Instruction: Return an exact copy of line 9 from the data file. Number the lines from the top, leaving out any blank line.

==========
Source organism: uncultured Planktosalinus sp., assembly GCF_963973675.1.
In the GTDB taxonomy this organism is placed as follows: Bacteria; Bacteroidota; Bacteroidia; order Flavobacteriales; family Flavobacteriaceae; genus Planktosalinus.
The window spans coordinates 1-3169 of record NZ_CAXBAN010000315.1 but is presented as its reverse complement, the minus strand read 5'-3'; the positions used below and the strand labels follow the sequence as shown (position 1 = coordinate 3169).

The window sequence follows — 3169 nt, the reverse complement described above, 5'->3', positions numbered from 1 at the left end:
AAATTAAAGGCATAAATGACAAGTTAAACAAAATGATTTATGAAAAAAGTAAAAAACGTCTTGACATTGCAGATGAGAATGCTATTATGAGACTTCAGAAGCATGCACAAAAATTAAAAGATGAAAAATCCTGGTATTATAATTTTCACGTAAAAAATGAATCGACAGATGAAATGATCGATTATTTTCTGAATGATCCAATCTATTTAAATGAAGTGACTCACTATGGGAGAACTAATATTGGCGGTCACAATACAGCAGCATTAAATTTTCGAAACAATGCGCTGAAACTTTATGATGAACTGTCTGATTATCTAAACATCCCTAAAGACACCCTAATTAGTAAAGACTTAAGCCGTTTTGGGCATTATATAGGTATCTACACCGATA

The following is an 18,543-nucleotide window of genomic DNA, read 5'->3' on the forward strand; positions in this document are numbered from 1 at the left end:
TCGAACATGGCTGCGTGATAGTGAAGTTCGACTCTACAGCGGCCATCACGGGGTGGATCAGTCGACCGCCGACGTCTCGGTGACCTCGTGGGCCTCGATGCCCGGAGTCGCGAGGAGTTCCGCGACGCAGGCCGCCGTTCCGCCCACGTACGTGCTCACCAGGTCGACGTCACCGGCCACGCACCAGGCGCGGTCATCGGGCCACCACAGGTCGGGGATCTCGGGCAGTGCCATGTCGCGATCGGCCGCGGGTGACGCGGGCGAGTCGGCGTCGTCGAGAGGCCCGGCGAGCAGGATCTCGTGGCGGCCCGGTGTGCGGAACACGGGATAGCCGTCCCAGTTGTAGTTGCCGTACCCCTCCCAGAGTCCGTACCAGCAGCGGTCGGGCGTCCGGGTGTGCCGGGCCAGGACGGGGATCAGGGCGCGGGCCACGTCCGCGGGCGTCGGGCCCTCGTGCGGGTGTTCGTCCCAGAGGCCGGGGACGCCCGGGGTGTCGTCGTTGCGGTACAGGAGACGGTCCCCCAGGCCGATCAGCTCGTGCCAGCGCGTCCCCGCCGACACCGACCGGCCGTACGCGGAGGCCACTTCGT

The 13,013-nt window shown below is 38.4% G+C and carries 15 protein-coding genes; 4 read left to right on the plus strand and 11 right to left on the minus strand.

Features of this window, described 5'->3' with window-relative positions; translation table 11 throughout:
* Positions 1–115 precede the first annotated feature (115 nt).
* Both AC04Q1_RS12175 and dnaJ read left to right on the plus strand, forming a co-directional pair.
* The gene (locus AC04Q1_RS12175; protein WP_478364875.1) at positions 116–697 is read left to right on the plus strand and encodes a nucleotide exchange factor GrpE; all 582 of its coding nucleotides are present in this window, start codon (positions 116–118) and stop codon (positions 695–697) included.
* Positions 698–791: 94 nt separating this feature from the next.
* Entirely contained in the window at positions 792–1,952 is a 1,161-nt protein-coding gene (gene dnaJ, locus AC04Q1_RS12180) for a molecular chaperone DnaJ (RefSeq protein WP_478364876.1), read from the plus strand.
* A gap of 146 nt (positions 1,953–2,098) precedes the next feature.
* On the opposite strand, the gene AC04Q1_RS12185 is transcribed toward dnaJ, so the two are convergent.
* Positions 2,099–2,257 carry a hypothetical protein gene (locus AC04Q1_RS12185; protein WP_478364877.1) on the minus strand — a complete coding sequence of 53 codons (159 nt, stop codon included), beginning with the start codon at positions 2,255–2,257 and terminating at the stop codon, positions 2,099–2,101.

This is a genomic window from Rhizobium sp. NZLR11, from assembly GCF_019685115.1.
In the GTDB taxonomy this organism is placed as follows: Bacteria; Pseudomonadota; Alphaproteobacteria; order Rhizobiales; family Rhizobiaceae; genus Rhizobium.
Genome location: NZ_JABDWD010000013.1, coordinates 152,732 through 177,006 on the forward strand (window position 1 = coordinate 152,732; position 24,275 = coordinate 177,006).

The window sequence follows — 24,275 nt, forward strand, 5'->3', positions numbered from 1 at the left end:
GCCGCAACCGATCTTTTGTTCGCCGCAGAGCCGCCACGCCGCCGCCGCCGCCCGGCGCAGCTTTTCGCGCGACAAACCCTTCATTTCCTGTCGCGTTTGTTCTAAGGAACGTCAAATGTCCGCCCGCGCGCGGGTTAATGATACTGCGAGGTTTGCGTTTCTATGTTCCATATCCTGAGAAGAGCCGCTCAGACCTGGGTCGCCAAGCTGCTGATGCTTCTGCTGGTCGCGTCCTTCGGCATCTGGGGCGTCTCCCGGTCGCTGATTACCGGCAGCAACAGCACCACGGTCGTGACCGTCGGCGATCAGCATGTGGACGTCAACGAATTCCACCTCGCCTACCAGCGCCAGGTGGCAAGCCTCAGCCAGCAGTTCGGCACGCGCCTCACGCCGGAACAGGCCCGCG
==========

Features of this window, described 5'->3' with window-relative positions; translation table 11 throughout: